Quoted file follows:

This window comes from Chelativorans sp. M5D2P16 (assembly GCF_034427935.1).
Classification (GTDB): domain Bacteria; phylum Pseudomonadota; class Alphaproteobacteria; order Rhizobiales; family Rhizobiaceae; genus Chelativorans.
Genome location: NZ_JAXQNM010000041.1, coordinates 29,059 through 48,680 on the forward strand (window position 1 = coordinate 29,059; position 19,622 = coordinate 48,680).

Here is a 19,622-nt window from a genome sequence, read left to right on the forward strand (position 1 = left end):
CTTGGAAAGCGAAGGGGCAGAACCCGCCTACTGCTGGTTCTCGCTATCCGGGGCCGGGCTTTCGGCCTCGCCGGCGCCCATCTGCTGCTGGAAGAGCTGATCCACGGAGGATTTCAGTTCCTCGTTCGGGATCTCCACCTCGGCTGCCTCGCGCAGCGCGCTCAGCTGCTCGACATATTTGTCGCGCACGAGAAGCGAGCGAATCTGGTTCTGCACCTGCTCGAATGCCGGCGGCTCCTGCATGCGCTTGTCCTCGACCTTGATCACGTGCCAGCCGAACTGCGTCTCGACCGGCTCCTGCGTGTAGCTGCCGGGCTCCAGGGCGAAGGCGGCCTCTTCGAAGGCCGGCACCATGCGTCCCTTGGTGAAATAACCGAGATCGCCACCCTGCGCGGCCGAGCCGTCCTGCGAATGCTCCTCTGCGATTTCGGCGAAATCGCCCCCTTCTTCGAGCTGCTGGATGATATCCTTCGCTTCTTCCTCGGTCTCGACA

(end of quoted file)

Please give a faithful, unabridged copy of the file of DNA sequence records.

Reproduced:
This window comes from Chelativorans sp. M5D2P16 (assembly GCF_034427935.1).
Classification (GTDB): domain Bacteria; phylum Pseudomonadota; class Alphaproteobacteria; order Rhizobiales; family Rhizobiaceae; genus Chelativorans.
Genome location: NZ_JAXQNM010000041.1, coordinates 29,059 through 48,680 on the forward strand (window position 1 = coordinate 29,059; position 19,622 = coordinate 48,680).

Here is a 19,622-nt window from a genome sequence, read left to right on the forward strand (position 1 = left end):
CTTGGAAAGCGAAGGGGCAGAACCCGCCTACTGCTGGTTCTCGCTATCCGGGGCCGGGCTTTCGGCCTCGCCGGCGCCCATCTGCTGCTGGAAGAGCTGATCCACGGAGGATTTCAGTTCCTCGTTCGGGATCTCCACCTCGGCTGCCTCGCGCAGCGCGCTCAGCTGCTCGACATATTTGTCGCGCACGAGAAGCGAGCGAATCTGGTTCTGCACCTGCTCGAATGCCGGCGGCTCCTGCATGCGCTTGTCCTCGACCTTGATCACGTGCCAGCCGAACTGCGTCTCGACCGGCTCCTGCGTGTAGCTGCCGGGCTCCAGGGCGAAGGCGGCCTCTTCGAAGGCCGGCACCATGCGTCCCTTGGTGAAATAACCGAGATCGCCACCCTGCGCGGCCGAGCCGTCCTGCGAATGCTCCTCTGCGATTTCGGCGAAATCGCCCCCTTCTTCGAGCTGCTGGATGATATCCTTCGCTTCTTCCTCGGTCTCGACA